A blood column is injected into the apparatus of FIG. 1 up to the surface of closure valve 4 inside of the tube so that simultaneously the zero point on the measuring scale on the tube suspension holder 6 correlates with the blood level in tube 1. In the event the blood column reaches the closure valve and the user continues to exert pressure on the piston rod of the syringe, only very small quantities of blood can move toward the exterior through the perforation 5. After removing the syringe conical end from recess 15 in extension plug 3, the blood column in tube 1 is prevented by the closure valve 2 from oozing out with the tube suspended in the tube suspension apparatus 6 with the closure valve upward.
FIG. 2 shows a second embodiment wherein the blood sediment tube 1 is not filled from the end opposite the tube end having the closure valve as in FIG. 1, but is filled through the same end having the closure valve itself. The closure valve 8 of elastomeric material, such as rubber, is provided with a recess 10 having sloped or conical walls into which the conical end of an injection syringe, customarily used in medicine, fits tightly. As blood in the syringe is ejected against the self-sealing perforation 9, the latter opens and the tube is filled with the required amount of blood. According to FIG. 2, when the tube 1 having the closure valve 8 is placed in the tube suspension holder 6 the level of the blood column in the tube is at the inner surface of the closure valve 8 in the tube and that surface is automatically positioned to be adjacent the zero mark of scale 7.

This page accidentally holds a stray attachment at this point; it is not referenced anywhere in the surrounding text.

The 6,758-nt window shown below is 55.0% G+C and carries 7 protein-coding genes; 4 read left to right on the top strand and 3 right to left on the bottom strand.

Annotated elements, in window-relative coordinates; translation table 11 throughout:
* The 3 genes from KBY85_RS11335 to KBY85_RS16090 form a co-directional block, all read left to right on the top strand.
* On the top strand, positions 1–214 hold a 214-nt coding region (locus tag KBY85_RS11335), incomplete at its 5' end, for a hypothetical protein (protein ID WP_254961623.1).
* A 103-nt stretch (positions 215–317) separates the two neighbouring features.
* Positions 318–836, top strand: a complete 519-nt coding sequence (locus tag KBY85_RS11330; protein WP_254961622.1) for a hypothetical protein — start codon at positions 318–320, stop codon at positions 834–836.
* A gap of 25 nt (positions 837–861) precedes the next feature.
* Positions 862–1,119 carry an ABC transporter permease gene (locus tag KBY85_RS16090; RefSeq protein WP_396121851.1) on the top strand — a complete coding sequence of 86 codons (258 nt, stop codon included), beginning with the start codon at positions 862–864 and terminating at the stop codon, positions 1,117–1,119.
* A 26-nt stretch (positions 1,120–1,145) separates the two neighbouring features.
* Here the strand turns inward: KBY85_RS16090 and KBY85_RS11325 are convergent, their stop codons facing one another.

Both of the described apparatus eliminate the need to insert a stopper after blood is injected into the tube, so that the user avoids one additional operation previously required.
The closure valve desirably is manufactured from transparent elastomeric material so that identification of the zero point and reading of the first few millimeters of the scale can be readily achieved. A clear rubber is suitably used, such as a silicone rubber.
Although the apparatus has been described with specific reference to its use in blood testing, it should be recognized that the apparatus can have value for testing other liquids or dispersions.
|Cited Patent||Filing date||Publication date||Applicant||Title|
|US1180665 *||Nov 29, 1915||Apr 25, 1916||Randall Faichney Company Inc||Closure or stopper for serum-containers, &c.|